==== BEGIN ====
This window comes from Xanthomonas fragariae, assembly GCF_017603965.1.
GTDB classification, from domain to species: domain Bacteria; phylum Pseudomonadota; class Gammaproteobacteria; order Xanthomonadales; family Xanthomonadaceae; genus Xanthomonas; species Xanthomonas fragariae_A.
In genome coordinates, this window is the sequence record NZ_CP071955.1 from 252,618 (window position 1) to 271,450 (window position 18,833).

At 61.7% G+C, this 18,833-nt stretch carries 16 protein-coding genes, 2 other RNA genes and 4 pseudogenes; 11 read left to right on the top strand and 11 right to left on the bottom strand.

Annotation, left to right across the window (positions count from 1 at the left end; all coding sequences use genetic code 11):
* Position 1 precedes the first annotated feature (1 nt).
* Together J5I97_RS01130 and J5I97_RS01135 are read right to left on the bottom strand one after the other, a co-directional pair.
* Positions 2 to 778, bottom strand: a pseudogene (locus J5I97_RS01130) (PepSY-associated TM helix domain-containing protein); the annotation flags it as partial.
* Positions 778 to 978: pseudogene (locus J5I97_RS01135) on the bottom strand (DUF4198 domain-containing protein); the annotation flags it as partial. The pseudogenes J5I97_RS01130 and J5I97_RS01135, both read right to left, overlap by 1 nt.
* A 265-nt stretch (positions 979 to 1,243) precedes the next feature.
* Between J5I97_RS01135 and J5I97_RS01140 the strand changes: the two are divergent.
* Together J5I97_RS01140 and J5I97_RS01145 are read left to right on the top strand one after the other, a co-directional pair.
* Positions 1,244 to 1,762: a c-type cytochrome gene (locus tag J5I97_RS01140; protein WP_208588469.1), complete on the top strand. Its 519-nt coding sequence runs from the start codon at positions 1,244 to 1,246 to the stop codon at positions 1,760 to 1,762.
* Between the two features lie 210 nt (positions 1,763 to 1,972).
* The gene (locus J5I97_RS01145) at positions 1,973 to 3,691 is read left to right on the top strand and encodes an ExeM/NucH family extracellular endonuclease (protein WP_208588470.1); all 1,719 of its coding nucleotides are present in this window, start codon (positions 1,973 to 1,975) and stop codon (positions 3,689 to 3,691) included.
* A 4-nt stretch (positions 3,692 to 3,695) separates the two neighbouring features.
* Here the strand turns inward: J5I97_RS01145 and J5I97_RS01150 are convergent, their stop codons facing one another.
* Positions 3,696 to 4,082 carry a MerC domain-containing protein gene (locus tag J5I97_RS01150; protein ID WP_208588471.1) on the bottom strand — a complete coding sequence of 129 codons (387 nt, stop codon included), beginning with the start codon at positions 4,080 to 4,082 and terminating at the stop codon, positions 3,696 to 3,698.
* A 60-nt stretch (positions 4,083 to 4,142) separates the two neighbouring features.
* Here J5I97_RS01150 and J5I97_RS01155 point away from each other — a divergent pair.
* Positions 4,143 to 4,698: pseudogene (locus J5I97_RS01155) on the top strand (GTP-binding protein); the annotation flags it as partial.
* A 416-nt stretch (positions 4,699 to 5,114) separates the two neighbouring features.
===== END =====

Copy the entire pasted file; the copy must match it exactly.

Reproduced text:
This window comes from Xanthomonas fragariae, assembly GCF_017603965.1.
GTDB classification, from domain to species: domain Bacteria; phylum Pseudomonadota; class Gammaproteobacteria; order Xanthomonadales; family Xanthomonadaceae; genus Xanthomonas; species Xanthomonas fragariae_A.
In genome coordinates, this window is the sequence record NZ_CP071955.1 from 252,618 (window position 1) to 271,450 (window position 18,833).

At 61.7% G+C, this 18,833-nt stretch carries 16 protein-coding genes, 2 other RNA genes and 4 pseudogenes; 11 read left to right on the top strand and 11 right to left on the bottom strand.

Annotation, left to right across the window (positions count from 1 at the left end; all coding sequences use genetic code 11):
* Position 1 precedes the first annotated feature (1 nt).
* Together J5I97_RS01130 and J5I97_RS01135 are read right to left on the bottom strand one after the other, a co-directional pair.
* Positions 2 to 778, bottom strand: a pseudogene (locus J5I97_RS01130) (PepSY-associated TM helix domain-containing protein); the annotation flags it as partial.
* Positions 778 to 978: pseudogene (locus J5I97_RS01135) on the bottom strand (DUF4198 domain-containing protein); the annotation flags it as partial. The pseudogenes J5I97_RS01130 and J5I97_RS01135, both read right to left, overlap by 1 nt.
* A 265-nt stretch (positions 979 to 1,243) precedes the next feature.
* Between J5I97_RS01135 and J5I97_RS01140 the strand changes: the two are divergent.
* Together J5I97_RS01140 and J5I97_RS01145 are read left to right on the top strand one after the other, a co-directional pair.
* Positions 1,244 to 1,762: a c-type cytochrome gene (locus tag J5I97_RS01140; protein WP_208588469.1), complete on the top strand. Its 519-nt coding sequence runs from the start codon at positions 1,244 to 1,246 to the stop codon at positions 1,760 to 1,762.
* Between the two features lie 210 nt (positions 1,763 to 1,972).
* The gene (locus J5I97_RS01145) at positions 1,973 to 3,691 is read left to right on the top strand and encodes an ExeM/NucH family extracellular endonuclease (protein WP_208588470.1); all 1,719 of its coding nucleotides are present in this window, start codon (positions 1,973 to 1,975) and stop codon (positions 3,689 to 3,691) included.
* A 4-nt stretch (positions 3,692 to 3,695) separates the two neighbouring features.
* Here the strand turns inward: J5I97_RS01145 and J5I97_RS01150 are convergent, their stop codons facing one another.
* Positions 3,696 to 4,082 carry a MerC domain-containing protein gene (locus tag J5I97_RS01150; protein ID WP_208588471.1) on the bottom strand — a complete coding sequence of 129 codons (387 nt, stop codon included), beginning with the start codon at positions 4,080 to 4,082 and terminating at the stop codon, positions 3,696 to 3,698.
* A 60-nt stretch (positions 4,083 to 4,142) separates the two neighbouring features.
* Here J5I97_RS01150 and J5I97_RS01155 point away from each other — a divergent pair.
* Positions 4,143 to 4,698: pseudogene (locus J5I97_RS01155) on the top strand (GTP-binding protein); the annotation flags it as partial.
* A 416-nt stretch (positions 4,699 to 5,114) separates the two neighbouring features.